A purposive analysis of s. 11(i) leads me to conclude that it confers a binary right, not a global one. In particular, I find that the language and origins of s. 11(i) both confirm the purposes set out in K.R.J. — namely the rule of law and fairness — and indicate that s. 11(i) is intended to confer a binary right consistent with these purposes. It would not respect the purposes of s. 11(i) to read the right globally. Nor would it respect Parliament’s role in adapting sentencing provisions, or the courts’ role in crafting proportionate sentences under those provisions. While s. 11(i) embraces a degree of retrospectivity (in allowing the lesser current punishment to replace the harsher punishment at the time of the offence), this principled, purposive retrospectivity does not support an interpretation of s. 11(i) that embraces retrospectivity writ large.
To support this purposive interpretation, the majority cited a 1969 document by The Right Honourable P. E. Trudeau, The Constitution and the People of Canada: An Approach to the Objectives of Confederation, the Rights of People and the Institutions of Government, which contains a draft of what would become these provisions under the Charter,
(g) the right of a person not to be held guilty of an offence on account of any act or omission which at the time of its commission or omission did not constitute an offence, and the right of a person on being found guilty of an offence not to be subjected to a penalty heavier than the one applicable at the time the offence was committed;
[emphasis added by the court]
However, the majority ignores that the legislatures and political representatives that drafted the Charter deliberately omitted this language. They effectively are using outside historic documents to claim a purposive intention that provides a more restrictive Charter right. The fact that the common law contained a similar principle, that an offender should only face as heavy a punishment as they risked at the time of the offence, does nothing to address this interpretative shortcoming.
Although the majority claims that none of the previous decisions embarked in a purposive interpretation, the reality is that all of them do. It’s just that they employ the common principle that Charter rights should be construed broadly, and in this case, to benefit the accused [Bent at paras 78-79 (cited in Cadman at para 37); Yusuf at paras 29-30; Mehenmal at paras 66, 74-77].
Notably, these courts also make reference to the applicable Interpretation Act [Bent at paras 44, 72, 77-78; Mehanmal at para 77]. In doing so, the majority imposes their preferred approach to interpretation above that of the legislature.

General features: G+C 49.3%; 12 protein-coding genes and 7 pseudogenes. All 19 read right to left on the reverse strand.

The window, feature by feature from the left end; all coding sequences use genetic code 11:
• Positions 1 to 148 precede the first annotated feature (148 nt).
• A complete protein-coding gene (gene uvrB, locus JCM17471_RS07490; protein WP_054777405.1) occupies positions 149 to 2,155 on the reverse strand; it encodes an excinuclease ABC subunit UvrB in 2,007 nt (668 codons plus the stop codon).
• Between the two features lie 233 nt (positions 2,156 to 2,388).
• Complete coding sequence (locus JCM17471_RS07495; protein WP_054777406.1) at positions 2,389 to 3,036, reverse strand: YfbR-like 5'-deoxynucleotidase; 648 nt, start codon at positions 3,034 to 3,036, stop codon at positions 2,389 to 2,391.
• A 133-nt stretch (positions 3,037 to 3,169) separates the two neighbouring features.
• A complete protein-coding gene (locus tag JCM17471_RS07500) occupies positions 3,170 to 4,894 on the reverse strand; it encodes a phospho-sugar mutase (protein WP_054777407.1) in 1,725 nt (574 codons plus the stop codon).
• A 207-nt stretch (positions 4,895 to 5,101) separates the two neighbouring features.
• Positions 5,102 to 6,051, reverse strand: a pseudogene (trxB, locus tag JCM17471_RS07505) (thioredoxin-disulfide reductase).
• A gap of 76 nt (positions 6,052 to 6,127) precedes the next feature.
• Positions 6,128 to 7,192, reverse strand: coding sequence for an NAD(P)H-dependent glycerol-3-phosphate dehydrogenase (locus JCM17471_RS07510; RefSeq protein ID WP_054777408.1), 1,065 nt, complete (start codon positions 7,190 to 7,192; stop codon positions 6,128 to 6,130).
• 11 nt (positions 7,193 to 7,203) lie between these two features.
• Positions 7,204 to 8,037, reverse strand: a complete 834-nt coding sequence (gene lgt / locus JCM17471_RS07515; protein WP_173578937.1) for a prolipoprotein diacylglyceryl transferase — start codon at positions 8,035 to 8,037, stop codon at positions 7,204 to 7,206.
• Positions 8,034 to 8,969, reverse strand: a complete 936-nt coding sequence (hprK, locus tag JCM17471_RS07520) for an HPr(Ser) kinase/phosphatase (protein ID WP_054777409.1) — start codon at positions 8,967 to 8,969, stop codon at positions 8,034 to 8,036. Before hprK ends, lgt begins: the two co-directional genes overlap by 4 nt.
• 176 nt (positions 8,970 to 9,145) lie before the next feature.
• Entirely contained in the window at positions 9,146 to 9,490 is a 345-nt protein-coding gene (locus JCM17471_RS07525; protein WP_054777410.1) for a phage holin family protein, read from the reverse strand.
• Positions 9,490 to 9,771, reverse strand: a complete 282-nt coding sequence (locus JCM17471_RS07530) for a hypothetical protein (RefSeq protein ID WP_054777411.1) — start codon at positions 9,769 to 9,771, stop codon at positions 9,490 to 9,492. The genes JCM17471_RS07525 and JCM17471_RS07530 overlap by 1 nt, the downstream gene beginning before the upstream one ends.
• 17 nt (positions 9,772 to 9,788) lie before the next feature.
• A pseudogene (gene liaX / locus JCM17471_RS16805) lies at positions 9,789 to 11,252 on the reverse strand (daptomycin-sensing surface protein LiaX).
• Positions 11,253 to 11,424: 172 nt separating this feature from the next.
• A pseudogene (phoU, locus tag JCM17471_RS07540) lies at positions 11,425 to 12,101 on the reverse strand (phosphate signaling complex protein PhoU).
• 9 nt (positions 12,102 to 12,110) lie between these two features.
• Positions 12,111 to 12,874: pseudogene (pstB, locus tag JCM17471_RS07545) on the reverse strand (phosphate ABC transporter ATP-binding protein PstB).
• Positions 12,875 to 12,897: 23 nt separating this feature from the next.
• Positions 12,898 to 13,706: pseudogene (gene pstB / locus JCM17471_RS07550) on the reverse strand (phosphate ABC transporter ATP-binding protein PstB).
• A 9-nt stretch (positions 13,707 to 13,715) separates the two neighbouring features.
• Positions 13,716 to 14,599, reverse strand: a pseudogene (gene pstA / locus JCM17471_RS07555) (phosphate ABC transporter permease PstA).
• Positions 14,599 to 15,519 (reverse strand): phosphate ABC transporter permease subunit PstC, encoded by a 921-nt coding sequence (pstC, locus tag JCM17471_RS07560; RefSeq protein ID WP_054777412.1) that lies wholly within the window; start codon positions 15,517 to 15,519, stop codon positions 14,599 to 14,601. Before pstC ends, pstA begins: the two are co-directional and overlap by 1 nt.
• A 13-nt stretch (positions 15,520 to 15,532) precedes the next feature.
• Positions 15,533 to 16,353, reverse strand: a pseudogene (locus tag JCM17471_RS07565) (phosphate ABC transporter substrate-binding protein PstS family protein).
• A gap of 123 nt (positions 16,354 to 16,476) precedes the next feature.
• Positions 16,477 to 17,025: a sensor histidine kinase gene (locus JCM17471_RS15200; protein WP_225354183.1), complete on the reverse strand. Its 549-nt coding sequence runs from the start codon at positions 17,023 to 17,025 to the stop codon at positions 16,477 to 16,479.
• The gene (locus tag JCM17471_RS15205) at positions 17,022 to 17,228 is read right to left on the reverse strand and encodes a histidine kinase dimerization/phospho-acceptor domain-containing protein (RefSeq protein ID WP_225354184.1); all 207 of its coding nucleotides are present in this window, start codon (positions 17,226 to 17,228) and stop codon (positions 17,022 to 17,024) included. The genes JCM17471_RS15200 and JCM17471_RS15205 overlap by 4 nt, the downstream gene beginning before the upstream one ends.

The majority also attempts to bolster its purposive approach through reference to the European Convention on Human Rights, which was entered into force on Sept. 3, 1953, and states in Article 7,
(1) No one shall be held guilty of any criminal offence on account of any act or omission which did not constitute a criminal offence under national or international law at the time when it was committed. Nor shall a heavier penalty be imposed than the one that was applicable at the time the criminal offence was committed.
[emphasis added by the court]
Canada is not a signatory to this Convention, but it has played a significant role in the development and interpretation of the Charter.
The Court in R. v. Oakes makes reference to the Convention in the context of reverse onuses at paras 54-55, but does so again to provide a broad and liberal interpretation of the Charter. At para 63, the Court explained the dual functions of s. 1, to guarantee the rights and freedoms in the Charter, and to provide exclusive justificatory criteria.
In citing this dual function, the Court in Slaight Communications Inc. v. Davidson conceded that international human rights obligations should inform not only the guaranteed rights in the Charter, but also what are the justifiable restrictions under s. 1,
 …the fact that a value has the status of an international human right, either in customary international law or under a treaty to which Canada is a State Party, should generally be
indicative of a high degree of importance attached to that objective. This is consistent with the importance that this Court has placed on the protection of employees as a vulnerable group in society.
However, the contents of European Convention can only be described as a floor or minimum rights to an accused, and not a justification for failing to provide a lesser sentence [see also, Health Services and Support – Facilities Subsector Bargaining Assn. v. British Columbia at para 39]. The Court in Suresh v. Canada also elaborated on how international law can impact Canadian law,